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    Category: Tourists/Travel

    Discrimi(nation)

    | Canada | Bigotry, History, Theme Of The Month, Tourists/Travel

    (I work at a museum which features a large permanent exhibit of local First Nations artefacts, living spaces, and other historical paraphernalia. Because of this, we offer free admission to First Nations patrons. I have just finished printing tickets for two First Nations women. The next woman in line is Caucasian.)

    Woman: “Did they just get in for free?”

    Me: “Yes.”

    Woman: “Why?”

    Me: “They’re First Nations. We offer free admission to those with status cards.”

    Woman: “But that’s outrageous! I have to play $15, and they get in free just because they’re lazy natives?”

    Me: “Ma’am—”

    Woman: “It’s not our fault they spend all their money on booze and can’t afford the museum! Why should they get in for free?”

    Me: “Ma’am! This museum features artefacts that were at one time stolen from the local bands. They are now put on display in exhibits of cultural history, of which the museum now makes a profit. You think we should charge the members of the culture it was stolen from to come see it?”

    Woman: “Yes!”

    Racism Comes In Many Languages

    | AZ, USA | At The Checkout, Bigotry, Geography, Theme Of The Month, Tourists/Travel

    (I am standing behind a woman at a supermarket. Of the two cashiers available, one is of Asian descent and speaking in what seems to be Chinese to some customers. The other appears to be of Middle Eastern descent, whose customer is speaking very loudly and slowly.)

    Woman: “Do you understand what I’m saying? I want this in a separate bag.”

    Cashier: “Certainly, ma’am. I can definitely speak—”

    Woman: “—it’s like they don’t even cater for English speakers! Not a proper American in sight!”

    (The woman then spots me, a white guy in my late 20s.)

    Woman: “You’d know what I mean! Eh?”

    Me: “I’m an Australian tourist here visiting friends, et Je crois que vous ‘tes conasse raciste.”

    (“I think you’re a racist b****”, in French.)

    Woman: “UGH!”

    Taking Stupidity To New Heights, Part 3

    | Orlando, FL, USA | Family & Kids, Top, Tourists/Travel

    (I work on the ride with the highest height requirement in the park. I am the ‘grouper’—basically I assign the guests to where they sit for the ride, and I am the final say on whether children are tall enough.)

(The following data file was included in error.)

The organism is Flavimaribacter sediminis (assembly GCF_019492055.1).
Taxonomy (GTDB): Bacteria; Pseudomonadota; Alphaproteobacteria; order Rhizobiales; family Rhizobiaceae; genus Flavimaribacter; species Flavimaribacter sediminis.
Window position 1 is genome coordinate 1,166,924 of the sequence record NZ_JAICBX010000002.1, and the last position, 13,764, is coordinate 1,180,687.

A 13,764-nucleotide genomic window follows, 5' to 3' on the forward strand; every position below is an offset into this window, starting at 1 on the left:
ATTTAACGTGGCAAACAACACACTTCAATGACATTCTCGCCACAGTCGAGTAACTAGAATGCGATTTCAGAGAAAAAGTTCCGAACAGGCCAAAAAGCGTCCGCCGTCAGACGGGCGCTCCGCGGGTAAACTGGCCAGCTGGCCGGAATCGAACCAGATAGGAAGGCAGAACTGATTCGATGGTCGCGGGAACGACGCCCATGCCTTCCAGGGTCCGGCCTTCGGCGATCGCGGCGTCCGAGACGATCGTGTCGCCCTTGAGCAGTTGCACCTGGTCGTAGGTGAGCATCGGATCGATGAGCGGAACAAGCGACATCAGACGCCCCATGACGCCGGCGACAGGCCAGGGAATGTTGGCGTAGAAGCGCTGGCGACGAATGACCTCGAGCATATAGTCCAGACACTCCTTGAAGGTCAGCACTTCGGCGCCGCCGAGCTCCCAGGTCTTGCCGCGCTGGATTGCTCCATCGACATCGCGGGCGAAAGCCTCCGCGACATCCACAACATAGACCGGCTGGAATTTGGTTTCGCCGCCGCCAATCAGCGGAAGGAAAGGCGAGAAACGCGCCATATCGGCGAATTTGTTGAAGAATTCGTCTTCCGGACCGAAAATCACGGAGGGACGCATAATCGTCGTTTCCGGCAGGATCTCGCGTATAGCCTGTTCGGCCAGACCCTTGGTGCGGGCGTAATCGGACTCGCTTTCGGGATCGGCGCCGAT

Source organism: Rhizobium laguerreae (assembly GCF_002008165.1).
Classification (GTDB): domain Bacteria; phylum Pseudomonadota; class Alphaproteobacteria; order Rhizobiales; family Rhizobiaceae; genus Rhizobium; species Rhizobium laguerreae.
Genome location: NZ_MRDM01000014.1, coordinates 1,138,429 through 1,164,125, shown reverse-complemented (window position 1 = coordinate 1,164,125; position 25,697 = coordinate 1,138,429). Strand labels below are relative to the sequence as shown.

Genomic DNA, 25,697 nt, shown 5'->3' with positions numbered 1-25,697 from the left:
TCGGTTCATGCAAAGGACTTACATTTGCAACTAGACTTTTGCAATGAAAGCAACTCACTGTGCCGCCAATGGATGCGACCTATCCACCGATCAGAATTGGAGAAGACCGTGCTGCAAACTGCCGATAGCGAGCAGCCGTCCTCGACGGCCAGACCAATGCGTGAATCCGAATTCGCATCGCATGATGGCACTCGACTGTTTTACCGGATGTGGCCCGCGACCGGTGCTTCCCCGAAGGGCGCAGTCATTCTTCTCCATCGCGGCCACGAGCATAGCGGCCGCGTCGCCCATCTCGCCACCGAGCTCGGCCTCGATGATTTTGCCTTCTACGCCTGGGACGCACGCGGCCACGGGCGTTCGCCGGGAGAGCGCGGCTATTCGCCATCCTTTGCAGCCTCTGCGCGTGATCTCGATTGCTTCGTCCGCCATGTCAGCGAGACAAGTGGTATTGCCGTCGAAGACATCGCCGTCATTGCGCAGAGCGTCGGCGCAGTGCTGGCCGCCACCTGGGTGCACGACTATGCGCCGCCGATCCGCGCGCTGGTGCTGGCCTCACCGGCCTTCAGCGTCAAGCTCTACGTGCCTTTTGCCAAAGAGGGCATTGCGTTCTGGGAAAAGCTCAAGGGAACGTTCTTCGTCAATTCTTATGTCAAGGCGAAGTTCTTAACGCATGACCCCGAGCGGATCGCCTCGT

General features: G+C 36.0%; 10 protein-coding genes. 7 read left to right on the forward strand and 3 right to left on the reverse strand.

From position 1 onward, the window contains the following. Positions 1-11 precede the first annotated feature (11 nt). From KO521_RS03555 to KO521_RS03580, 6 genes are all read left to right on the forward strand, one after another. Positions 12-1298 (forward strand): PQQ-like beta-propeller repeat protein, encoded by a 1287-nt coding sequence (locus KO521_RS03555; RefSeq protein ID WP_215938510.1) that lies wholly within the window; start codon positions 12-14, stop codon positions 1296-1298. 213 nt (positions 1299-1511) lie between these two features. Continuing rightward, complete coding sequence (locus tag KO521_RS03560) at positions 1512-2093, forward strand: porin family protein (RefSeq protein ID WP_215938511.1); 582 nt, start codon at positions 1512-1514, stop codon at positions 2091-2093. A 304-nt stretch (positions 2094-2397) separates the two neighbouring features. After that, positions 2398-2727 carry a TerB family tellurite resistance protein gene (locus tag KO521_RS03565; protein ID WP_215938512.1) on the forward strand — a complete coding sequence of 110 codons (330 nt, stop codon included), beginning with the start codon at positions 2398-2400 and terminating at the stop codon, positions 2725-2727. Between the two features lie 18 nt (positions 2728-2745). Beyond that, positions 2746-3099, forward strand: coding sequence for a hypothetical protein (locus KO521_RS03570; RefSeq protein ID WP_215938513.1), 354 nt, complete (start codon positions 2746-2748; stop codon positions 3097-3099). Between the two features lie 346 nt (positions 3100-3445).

Me: “Hi buddy, could you come stand on this yellow square for me? Nice and tall like a soldier.”

    (The child is clearly too short.)

    Me: “I’m so sorry, but he is too short to ride.”

    Mother: “Please let him ride! All of his other friends have ridden this.”

    Me: “I’m sorry; he is too short to ride.”

    Mother: “Please, I promise he’s not scared; he won’t cry on the ride.”

    Me: “Ma’am, the height stick doesn’t measure courage; it measures height. Your son is too short; I’m sorry.”

    Mother: “But he wants to go so badly; he’s been asking all day.”

    Me: “Ma’am, your son could come flying out because he’s too short.”

    Mother: “OH MY GOD, REALLY?!”

    Me: “Yes, ma’am. The height requirement is a safety issue. That’s why we take it so seriously.”

    Mother: “Oh, I just thought you were mean!”

    Related:
    Taking Stupidity To New Heights, Part 2
    Taking Stupidity To New Heights

    No Upside-Down But My Head Is Still Spinning

    | Orlando, FL, USA | Tourists/Travel

    (I work at a special effects show, which is experienced in the form of a walking tour. Our park maps don’t even begin to explain this, and our attraction isn’t a staple of the park, so most people have no idea what we are.)

    Guest #1: “What is this?”

    Me: “We’re a special effects show, experienced in the form of a walking, guided tour.”

    Guest #1: “But what is it?”

    Me: “It’s a show, like a stage show, only you’re walking through different rooms and it’s happening around you.”

    Guest #1: “So, what is it?”

    Me: “It’s… it’s a show. You’re walking through the building here, and each room is a different scene you experience. Your tour guide is performing around you.”

    Guest #1’s Husband: *approaching* “What’s this?”

    Guest #1: “I don’t know!”

    (Another guest approaches.)

    Guest #2: “Is this a roller coaster?”

    Me: “I’m afraid not. We’re a special effects show, only you walk through in the form of a tour.”

    Guest #2: “Oh, walking? So does it go upside-down?”

    Me: “…no. It’s all walking.”

    Guest #2: “So what’s that?”

    (The guest points to a nearby themed restaurant, which looks like a mountain on the outside.)

    Me: “That’s a restaurant.”

    Guest #2: “Does it go upside-down?”

    Me: “…No.”

    A Child Who Knows How To Conduct Himself

    | Norway | Family & Kids, Money, Tourists/Travel

    (I am 12 years old. I am taking the train with my eight-year-old brother. After waiting for the conductor for about an hour without having paid, I get up and look for him. I find him somewhere down the train.)

    Me: “My little brother and I have been riding this train for one hour without paying, and will soon arrive our destination.”

    Conductor: “Okay, just find your seat again. I’ll be right there with you.”

    (After about 10 minutes, he’s back with us. He takes a seat beside us, leans in, and starts talking.)

    Conductor: “I’ve worked this train every day for 20 years. Every day I see kids your age trying to find ways to ride for free. So when you approached me, honest about wanting to pay for yourselves when I had forgotten, you made my day! I have decided to let you ride for free. You should keep the money. Tell your parents that it is yours now, because they raised you to be such honest and good kids, and buy yourselves something nice.”

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